Housing upgrades in the second block and I can start importing olives for selling oil.

Another native uprising takes place with some 30 odd barbarians appearing next to the road to Rome. My velites lead them to the walls and I suffer a loss of two soldiers.

(Hmm…assuming a legion is approximately 1000 men, with 16 figurines… That’s say 60 men per walker. So I lost 120 men against 1800 natives…
Oh, and a tower… not bad, not bad at all.)

Caesar request for troops, a small force threatens Lutetia, 18 months hence. I quickly add a cavalry fortress and dispatch all three with 15 months to spare. The cavalry is almost up to full strength.

Caesar also request vines, so I delete a few grain farms and replace them by vineyards. Most of the housing in the West is up to large or grand insulae

As I decide to import weapons for a legion of heavy infantry storms kill my sea-trade and any chance for import. I add another velites and cavalry fortress.
Of course when they do show up I plunge into debt.
Bang goes another goblet.

My troops turn out to be victorious and return well ahead of the next invasion, as does a blessing from Mars. Meanwhile I start a new block on the East side of the map. A long road temporarily connects it to the main settlement so the towers can get their crews.

The horns blare and I hit the “Go to trouble-spot” button. At the same time I hear my catapults go “tawng” and I realise they’re almost in the back of my city. Troops rush in velites bait the enemy as the cavalry rushes in. It looks like a madhouse, troops everywhere, cries, javelins “whooshing”, then silence. I have lost 420 cavalry and 120 velites. At the enemy number I can only guess…I assume some 1500 swordsmen and a similar number of axemen

Caesar wants wine, probably to offsett all he spilled on my behalf. I add some wineshops close to the vineyards and start producing.

Wondering why my population doesn’t grow I find out I’m running out of food. A section of road is missing between a bridge and the road, so the food production on the island is completely unused. Bad move. It takes a while for things to settle.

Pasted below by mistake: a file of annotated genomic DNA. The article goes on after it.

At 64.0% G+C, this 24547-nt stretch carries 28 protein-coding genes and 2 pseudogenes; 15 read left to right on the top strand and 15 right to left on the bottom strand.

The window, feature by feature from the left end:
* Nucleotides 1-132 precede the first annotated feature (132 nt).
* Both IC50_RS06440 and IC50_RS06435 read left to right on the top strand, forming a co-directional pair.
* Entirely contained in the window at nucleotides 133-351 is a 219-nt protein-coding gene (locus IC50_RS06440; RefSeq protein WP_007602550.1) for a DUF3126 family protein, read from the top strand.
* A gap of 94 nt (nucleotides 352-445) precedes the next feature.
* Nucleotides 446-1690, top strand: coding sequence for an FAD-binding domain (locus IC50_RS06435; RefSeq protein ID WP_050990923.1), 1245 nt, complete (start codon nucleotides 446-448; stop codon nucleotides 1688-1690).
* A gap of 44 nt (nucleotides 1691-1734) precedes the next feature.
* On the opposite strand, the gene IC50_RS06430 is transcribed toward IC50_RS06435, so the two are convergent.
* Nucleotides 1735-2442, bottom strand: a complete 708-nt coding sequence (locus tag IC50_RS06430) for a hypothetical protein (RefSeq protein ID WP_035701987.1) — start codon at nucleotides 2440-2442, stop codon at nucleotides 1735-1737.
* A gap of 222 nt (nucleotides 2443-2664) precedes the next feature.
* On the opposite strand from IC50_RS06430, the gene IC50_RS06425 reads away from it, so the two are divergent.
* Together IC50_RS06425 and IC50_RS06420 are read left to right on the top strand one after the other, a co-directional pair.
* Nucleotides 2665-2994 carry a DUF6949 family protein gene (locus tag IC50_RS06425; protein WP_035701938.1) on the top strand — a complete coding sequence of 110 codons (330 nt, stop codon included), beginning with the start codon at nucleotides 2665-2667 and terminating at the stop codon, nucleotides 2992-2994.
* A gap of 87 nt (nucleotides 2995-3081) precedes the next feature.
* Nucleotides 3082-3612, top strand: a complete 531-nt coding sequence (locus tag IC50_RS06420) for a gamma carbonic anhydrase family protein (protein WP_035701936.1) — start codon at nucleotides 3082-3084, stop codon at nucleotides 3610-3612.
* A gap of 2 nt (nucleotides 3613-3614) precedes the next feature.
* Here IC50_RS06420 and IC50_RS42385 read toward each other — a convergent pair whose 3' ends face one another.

Further development takes place on the Eastern settlement and I realise the fisheries are too far from the fishing grounds. I add a small patch of farmland and a few houses on the opposite island. This works better.

Another block is added just North of the main ones and slowly food distribution begins to stabelise.

Caesar requests more wood and I start a small farming fishing community as some of my export products drop in price. These farms/fisheries are what I tend to feed my villas with.

Just before I had enough of it another native uprising comes knocking, some 3000 men (I like these new numbers, they sound much more impressive). With my velites and cavalry I manage to distract them from the new housing block, where I haven’t placed any towers yet, and some fierce fighting later victory is mine.
480 velites and a like number in light cavalry.

So now I’ve got 4500+ people and some decent scores.

I never managed to finish the scenario…who knows…someday?

1) velites: correct Roman name for the javelin troops